The album is memorable from front to back, with the Elvis-on-steroids voodoo of “Ju Ju Bone”, the Sabbath-ian heaviness of “Night Star Hel” and the enormous choruses of “Deth Red Moon” being the immediate standouts. Danzig sounds completely rejuvenated vocally, especially on “On A Wicked Night”, “Rebel Spirits” and the spine-tingling closer “Left Hand Rise Above”. No matter what you think of Danzig the man or how he is portrayed, few can argue that when Danzig the singer gets behind the mic, there is nobody better.
Much like with Circle of Snakes, Deth Red Sabaoth‘s only flaw lies with the production. The sound seems overly compressed and I would have preferred a more spacious, organic production like those found on the classic Danzig recordings. The record is extremely heavy, probably the heaviest sounding album in the Danzig catalogue, but these tracks would benefit from being allowed to breathe a bit more.
Overall though, Deth Red Sabaoth is a certified barn-burner of a Danzig album, something fans haven’t been able to say since III: How The Gods Kill. Whether or not it will endure the test of time and sit alongside his classic albums, it’s still too early to tell, but there can be no doubt that Danzig redeemed himself in the eyes of many longtime fans.
All of this brings us to Black Laden Crown, Danzig’s tenth album, which sees GD and Co. coming back from a seven year layoff between full lengths (not counting the wildly uneven covers album, Skeletons). After such a strong showing with Deth Red Sabaoth, many wondered if Danzig had another late career banger in him; Black Laden Crown isn’t quite as strong as Deth Red Sabaoth, but there is still plenty to like about what might be one of the gloomiest albums in his career.
Indeed, tracks such as “Black Laden Crown” “Witching Hour” and “But a Nightmare” are essentially straight-up doom metal, flaunting Danzig’s Black Sabbath influence to the fullest, slowly trudging their way across the shadowy sonic landscape the band so effortlessly conjures. “Devil on Hwy 9” “Eyes Ripping Fire” and “Pull the Sun” on the other hand are classic Danzig, part Elvis brawling with Johnny Cash, part howling hellhound blues with a dark metallic edge. This is late-period Danzig doing what he does best, falling stylistically between the more modern heaviness of Circle of Snakes and the catchy, back-to-basics approach of Deth Red Sabaoth.
As for Danzig himself, his voice is in pretty damn good shape, especially when one considers the fact that he’s now sixty-two and has been singing his ass off for pretty much his entire life. Of course his pipes sound a bit weathered from time to time, but this only adds to the album’s somber atmosphere. “Witching Hour” “But a Nightmare” and “Pull the Sun” are probably his strongest performances here, but on the whole Black Laden Crown is incredibly solid and a massive improvement over his vocal work on Skeletons, which often came off as uninspired.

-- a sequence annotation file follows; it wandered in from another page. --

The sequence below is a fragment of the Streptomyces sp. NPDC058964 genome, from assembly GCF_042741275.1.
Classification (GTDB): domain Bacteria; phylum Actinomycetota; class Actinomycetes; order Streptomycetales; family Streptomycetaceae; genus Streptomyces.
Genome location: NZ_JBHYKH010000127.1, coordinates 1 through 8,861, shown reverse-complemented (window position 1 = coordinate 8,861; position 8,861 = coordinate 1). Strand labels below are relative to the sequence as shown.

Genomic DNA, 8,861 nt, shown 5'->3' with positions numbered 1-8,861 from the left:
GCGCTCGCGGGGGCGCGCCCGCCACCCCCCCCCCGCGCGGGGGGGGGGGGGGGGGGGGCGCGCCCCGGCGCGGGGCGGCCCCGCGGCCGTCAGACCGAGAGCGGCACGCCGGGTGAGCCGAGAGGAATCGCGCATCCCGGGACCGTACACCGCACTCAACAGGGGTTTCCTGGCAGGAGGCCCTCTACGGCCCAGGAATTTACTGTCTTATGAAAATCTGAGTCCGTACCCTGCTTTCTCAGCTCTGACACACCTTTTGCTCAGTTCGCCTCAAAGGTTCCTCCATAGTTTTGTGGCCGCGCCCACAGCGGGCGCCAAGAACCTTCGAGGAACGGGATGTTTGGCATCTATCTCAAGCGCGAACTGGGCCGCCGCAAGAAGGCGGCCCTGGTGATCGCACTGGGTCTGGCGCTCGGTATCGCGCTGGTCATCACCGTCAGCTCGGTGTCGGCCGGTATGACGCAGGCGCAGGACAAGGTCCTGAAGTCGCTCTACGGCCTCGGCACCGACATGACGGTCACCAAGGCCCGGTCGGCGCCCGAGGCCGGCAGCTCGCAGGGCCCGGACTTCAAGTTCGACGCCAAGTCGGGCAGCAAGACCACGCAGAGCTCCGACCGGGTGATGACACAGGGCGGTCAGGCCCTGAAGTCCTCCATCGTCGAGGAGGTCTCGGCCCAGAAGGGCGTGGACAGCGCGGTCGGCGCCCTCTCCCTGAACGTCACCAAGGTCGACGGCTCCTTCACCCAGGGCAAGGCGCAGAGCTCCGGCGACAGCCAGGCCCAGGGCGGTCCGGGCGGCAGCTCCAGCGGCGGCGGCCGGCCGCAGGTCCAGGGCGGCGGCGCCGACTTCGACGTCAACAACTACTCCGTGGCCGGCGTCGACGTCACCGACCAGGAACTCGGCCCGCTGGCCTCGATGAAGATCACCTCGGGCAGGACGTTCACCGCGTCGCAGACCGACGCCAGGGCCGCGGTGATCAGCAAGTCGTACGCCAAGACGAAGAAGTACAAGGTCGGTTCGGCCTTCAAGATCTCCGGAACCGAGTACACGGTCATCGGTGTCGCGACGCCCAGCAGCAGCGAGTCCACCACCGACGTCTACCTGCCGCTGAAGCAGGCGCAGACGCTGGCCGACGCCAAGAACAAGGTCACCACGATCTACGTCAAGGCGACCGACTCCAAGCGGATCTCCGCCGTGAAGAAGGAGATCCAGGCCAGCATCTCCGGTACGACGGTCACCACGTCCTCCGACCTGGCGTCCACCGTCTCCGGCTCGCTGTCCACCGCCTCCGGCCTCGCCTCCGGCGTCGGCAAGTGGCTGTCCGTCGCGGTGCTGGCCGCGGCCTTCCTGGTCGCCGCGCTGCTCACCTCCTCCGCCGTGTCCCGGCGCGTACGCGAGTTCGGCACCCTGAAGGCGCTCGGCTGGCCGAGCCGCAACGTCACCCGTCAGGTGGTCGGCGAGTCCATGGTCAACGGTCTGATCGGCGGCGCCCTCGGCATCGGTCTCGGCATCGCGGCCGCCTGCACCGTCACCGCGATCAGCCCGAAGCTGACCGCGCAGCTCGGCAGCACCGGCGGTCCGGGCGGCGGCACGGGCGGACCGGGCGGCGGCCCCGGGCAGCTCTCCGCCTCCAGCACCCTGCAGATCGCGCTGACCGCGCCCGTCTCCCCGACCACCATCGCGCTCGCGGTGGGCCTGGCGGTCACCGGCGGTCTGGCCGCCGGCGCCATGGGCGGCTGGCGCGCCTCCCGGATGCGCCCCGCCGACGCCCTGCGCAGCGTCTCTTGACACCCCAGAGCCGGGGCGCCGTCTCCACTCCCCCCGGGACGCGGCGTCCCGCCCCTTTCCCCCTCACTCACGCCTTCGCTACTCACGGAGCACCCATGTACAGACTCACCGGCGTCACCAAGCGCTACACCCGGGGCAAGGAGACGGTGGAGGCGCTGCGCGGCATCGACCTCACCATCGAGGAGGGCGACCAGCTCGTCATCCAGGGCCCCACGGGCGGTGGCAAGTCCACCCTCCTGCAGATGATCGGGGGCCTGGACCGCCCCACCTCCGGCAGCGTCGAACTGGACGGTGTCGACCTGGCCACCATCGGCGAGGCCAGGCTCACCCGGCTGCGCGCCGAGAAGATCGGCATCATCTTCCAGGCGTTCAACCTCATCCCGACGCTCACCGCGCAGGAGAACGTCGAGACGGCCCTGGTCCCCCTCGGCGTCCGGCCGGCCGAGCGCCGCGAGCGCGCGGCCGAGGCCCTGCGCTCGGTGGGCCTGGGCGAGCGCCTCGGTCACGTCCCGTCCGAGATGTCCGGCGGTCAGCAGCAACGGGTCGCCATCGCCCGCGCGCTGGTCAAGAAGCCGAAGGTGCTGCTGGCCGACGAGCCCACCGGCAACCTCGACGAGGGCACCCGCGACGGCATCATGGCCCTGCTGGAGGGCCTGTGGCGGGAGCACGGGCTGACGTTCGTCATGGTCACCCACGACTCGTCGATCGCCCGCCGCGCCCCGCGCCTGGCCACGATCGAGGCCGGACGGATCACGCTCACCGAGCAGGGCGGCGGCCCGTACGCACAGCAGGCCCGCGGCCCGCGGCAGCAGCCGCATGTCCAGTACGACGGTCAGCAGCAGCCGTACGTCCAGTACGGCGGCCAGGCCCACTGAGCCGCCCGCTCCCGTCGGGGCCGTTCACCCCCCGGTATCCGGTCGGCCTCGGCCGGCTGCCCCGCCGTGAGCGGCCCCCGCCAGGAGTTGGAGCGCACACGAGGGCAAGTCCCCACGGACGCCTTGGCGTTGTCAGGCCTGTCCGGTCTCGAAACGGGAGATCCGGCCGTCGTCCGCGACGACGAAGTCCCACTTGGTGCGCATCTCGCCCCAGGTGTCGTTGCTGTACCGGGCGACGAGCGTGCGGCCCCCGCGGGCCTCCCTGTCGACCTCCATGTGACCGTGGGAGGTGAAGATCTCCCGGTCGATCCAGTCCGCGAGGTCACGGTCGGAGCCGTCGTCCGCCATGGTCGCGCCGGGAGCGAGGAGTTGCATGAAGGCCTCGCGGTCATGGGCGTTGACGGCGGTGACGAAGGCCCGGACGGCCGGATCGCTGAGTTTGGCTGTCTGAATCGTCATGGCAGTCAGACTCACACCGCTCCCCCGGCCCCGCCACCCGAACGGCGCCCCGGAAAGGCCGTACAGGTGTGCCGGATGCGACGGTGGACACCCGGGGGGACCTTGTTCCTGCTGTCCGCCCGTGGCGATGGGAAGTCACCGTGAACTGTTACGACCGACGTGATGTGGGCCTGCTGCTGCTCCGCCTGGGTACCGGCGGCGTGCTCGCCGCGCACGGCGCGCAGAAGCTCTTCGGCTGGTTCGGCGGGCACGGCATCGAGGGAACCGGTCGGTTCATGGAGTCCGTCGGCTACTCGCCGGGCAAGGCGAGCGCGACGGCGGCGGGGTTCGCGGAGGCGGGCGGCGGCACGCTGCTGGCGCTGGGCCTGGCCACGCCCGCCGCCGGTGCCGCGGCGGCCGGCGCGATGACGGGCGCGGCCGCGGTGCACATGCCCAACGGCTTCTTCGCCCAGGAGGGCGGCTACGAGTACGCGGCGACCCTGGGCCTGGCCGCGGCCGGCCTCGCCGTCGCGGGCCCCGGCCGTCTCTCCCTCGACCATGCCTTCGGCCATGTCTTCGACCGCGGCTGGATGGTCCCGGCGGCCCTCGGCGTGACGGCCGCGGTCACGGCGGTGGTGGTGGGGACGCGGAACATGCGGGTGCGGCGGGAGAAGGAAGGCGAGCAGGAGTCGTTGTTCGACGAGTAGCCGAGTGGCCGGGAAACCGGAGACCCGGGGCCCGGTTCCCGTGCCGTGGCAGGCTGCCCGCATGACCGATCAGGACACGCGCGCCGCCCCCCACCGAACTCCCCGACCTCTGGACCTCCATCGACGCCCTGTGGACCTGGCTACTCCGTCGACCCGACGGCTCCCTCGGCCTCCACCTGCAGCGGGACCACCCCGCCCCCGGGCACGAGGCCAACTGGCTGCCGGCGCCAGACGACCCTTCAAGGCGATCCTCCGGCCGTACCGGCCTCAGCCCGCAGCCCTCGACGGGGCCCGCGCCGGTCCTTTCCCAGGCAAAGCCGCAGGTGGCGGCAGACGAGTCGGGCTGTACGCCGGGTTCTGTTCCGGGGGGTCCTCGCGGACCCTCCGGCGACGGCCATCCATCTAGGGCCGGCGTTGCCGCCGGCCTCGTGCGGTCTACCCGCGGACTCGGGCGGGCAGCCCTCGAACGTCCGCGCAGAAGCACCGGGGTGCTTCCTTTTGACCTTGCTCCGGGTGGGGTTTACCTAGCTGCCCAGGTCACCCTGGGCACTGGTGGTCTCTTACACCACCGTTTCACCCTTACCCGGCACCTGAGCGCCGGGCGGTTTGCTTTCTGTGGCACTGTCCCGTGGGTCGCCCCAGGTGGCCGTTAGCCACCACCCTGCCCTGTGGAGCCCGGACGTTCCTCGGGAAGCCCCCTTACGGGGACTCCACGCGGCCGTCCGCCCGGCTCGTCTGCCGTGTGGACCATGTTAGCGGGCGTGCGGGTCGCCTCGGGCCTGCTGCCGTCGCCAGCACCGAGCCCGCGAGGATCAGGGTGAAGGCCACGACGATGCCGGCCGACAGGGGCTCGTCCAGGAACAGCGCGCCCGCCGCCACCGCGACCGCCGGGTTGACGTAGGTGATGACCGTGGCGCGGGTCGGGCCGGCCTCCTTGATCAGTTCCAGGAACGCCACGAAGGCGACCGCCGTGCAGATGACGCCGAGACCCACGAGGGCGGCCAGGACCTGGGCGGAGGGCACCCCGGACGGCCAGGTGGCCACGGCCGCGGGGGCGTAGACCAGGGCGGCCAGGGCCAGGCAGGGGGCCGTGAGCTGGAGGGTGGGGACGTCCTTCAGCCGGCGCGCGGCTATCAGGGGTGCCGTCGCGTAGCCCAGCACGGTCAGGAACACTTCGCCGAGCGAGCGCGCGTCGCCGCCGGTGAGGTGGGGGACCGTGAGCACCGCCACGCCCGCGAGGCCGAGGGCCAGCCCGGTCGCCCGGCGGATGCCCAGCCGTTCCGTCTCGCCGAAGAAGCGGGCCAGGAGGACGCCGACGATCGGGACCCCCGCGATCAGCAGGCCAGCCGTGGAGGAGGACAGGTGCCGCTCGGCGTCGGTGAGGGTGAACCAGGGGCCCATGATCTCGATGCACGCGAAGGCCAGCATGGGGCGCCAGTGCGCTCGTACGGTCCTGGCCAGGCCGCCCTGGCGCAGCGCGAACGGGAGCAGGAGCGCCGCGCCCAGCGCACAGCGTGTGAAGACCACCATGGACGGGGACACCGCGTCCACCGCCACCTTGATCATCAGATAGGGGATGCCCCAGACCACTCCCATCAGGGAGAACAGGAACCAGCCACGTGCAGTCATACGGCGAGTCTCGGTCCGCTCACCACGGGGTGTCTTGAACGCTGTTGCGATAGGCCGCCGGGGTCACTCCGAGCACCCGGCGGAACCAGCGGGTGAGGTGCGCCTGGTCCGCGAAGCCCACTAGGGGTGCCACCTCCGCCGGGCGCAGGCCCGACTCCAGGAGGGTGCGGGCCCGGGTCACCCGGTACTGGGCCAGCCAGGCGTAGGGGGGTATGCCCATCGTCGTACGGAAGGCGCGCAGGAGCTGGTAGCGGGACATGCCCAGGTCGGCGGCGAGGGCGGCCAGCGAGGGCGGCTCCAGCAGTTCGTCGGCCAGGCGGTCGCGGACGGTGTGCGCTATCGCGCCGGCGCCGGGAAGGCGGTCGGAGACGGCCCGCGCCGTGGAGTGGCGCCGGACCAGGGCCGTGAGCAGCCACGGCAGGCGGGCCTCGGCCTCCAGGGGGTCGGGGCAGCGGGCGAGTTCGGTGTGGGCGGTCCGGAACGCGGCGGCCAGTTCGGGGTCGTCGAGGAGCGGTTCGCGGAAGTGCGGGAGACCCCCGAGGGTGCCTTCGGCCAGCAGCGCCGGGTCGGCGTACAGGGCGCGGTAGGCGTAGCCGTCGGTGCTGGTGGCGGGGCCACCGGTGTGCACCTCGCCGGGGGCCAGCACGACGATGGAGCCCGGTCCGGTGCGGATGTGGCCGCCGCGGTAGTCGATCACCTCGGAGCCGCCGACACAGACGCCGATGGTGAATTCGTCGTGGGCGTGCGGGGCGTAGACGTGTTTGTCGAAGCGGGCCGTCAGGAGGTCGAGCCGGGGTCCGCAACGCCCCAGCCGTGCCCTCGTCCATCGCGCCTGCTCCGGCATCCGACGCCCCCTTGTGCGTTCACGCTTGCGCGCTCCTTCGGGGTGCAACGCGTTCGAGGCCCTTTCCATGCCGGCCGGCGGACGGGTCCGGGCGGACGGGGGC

Black Laden Crown suffers from a wonky production scheme, as is the case with everything Danzig has released in the past decade or so; this is likely due to the fact that the album was recorded in bits and pieces over the course of several years, as well as the lack of an outside producer. While there is no doubt that the album could’ve been a crusher if another set of ears had been involved, it isn’t nearly as bad as the internet hive of armchair sound engineering experts would have you believe. The more one listens to the album, the more one becomes accustomed to the album’s sonics, to the point where it eventually becomes a non-factor.
As with Deth Red Sabaoth, it’s too soon to even begin discussing where Black Laden Crown falls within the Danzig pantheon; it’s a good album with a few great moments that doesn’t sound quite like anything else in the man’s vast catalog. On initial listens it doesn’t quite measure up to what came before, but quickly proves itself to be the very definition of a grower. Fans that have stuck with Danzig through thick and thin will likely find much to enjoy with repeated listens, but it definitely isn’t an album that’s going to convince the legions of naysayers.